I think that my own work day is not a very good example to people in other kinds of work because, as an academic, I have a lot of control over my time. I can work on a thing for an hour or two and if I get tired of it, I can move onto another thing.
It’s actually built into the life of a professor to constantly have the time broken up into little pieces: meet with a student, teach a class, go work on a paper, go have a lab meeting in the case of a scientist like me. And so I’m constantly changing tasks. And that has the advantage of giving me a certain amount of control over my time and also breaks up the tasks a little bit.
One thing for me that’s also the case is that as in many professions where people chose their professions because they wanted to do it, for me a lot of work is not really “work” per se, it’s play. So I’ve managed to make the work rewarding for its own sake. After decades of wanting to be a neuroscientist, I finally get to be a neuroscientist all the time.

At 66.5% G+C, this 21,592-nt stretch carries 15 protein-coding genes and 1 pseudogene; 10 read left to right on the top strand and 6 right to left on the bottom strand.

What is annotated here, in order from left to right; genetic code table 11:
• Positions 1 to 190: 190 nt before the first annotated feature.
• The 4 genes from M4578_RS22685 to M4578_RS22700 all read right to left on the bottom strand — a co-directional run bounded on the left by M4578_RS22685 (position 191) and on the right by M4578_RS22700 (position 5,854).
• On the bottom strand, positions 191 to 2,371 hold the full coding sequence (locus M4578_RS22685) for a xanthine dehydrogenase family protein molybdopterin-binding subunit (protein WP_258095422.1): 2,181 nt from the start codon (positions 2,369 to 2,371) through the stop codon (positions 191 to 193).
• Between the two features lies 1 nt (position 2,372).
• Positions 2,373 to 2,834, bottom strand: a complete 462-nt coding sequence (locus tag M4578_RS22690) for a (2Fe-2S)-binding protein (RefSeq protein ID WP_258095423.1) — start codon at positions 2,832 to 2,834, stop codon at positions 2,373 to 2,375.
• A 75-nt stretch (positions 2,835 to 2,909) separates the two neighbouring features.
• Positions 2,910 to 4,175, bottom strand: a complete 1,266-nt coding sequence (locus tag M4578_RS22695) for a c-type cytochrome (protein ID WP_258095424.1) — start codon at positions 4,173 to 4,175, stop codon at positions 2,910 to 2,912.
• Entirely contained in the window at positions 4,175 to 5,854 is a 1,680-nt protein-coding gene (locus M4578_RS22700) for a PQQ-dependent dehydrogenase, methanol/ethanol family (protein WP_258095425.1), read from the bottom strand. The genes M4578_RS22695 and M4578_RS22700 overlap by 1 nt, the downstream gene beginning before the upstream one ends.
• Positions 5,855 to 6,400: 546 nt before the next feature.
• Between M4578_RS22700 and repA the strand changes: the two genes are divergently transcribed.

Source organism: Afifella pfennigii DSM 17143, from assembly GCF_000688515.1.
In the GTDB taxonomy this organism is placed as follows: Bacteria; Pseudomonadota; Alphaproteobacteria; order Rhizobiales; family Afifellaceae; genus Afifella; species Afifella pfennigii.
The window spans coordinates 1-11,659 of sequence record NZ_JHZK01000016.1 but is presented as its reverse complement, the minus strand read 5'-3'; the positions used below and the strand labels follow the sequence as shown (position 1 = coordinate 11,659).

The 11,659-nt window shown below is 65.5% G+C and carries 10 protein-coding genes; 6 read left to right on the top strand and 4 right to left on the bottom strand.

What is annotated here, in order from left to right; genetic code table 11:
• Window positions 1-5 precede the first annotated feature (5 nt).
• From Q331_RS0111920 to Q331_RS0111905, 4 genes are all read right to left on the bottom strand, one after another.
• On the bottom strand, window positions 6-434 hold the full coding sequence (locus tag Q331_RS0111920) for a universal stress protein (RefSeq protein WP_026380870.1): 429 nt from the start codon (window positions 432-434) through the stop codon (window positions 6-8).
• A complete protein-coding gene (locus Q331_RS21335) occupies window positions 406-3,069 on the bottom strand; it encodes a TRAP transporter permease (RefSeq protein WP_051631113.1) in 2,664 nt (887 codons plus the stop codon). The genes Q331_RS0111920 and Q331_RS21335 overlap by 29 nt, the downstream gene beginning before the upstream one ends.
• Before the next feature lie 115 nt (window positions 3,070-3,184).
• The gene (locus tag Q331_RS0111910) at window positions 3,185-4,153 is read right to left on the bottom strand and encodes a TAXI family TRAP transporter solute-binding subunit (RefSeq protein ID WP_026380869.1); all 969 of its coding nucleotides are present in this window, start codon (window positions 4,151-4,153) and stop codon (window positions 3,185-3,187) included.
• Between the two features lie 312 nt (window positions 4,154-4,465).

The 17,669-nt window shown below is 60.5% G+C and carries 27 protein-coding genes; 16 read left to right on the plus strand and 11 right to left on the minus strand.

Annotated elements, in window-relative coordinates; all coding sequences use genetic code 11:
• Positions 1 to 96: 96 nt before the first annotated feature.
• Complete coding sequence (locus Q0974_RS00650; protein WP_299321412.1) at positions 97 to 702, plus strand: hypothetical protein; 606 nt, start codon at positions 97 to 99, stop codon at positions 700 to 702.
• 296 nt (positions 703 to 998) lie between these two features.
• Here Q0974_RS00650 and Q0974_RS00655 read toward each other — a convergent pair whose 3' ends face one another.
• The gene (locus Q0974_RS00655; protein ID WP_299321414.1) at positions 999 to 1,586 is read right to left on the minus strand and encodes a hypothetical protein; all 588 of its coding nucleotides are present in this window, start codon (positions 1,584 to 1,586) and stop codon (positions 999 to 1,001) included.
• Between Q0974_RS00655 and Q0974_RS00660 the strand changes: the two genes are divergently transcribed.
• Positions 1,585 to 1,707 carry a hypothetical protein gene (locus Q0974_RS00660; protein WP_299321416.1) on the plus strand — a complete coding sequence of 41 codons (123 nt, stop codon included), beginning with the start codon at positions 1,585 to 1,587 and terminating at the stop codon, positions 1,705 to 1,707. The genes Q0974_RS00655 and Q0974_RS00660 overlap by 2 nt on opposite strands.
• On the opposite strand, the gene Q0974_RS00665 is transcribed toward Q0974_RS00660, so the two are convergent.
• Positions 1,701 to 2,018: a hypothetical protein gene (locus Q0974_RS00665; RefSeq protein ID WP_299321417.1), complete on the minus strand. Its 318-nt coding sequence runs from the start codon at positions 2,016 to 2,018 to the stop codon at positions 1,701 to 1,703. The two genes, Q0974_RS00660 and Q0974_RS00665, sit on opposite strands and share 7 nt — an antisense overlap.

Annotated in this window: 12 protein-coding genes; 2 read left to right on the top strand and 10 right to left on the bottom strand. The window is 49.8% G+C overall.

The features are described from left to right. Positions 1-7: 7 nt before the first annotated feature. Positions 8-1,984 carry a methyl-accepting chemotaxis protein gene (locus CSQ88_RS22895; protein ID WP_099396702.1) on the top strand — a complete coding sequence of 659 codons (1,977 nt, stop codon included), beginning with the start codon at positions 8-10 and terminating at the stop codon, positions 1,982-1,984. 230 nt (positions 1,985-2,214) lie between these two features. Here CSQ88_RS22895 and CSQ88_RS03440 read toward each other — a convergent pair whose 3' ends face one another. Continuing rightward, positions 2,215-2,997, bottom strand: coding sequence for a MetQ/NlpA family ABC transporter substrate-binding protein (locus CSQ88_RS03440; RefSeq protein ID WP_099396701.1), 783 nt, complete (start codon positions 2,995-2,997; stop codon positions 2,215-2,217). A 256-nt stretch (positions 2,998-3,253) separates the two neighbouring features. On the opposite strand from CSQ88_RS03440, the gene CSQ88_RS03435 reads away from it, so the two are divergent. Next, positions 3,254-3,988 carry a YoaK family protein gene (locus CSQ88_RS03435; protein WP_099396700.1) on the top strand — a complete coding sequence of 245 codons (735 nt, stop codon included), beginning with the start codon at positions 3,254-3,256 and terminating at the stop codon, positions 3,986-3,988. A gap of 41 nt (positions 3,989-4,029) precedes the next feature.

I would say only half of my time is spend doing things that I would regard as doing work, per se, where if I really had to choose, I think maybe I might like to be doing something else.
But a good half the time, I’m doing what I want to do, which is very rewarding. It’s like play.
In Their Own Words is recorded in Big Think's studio.
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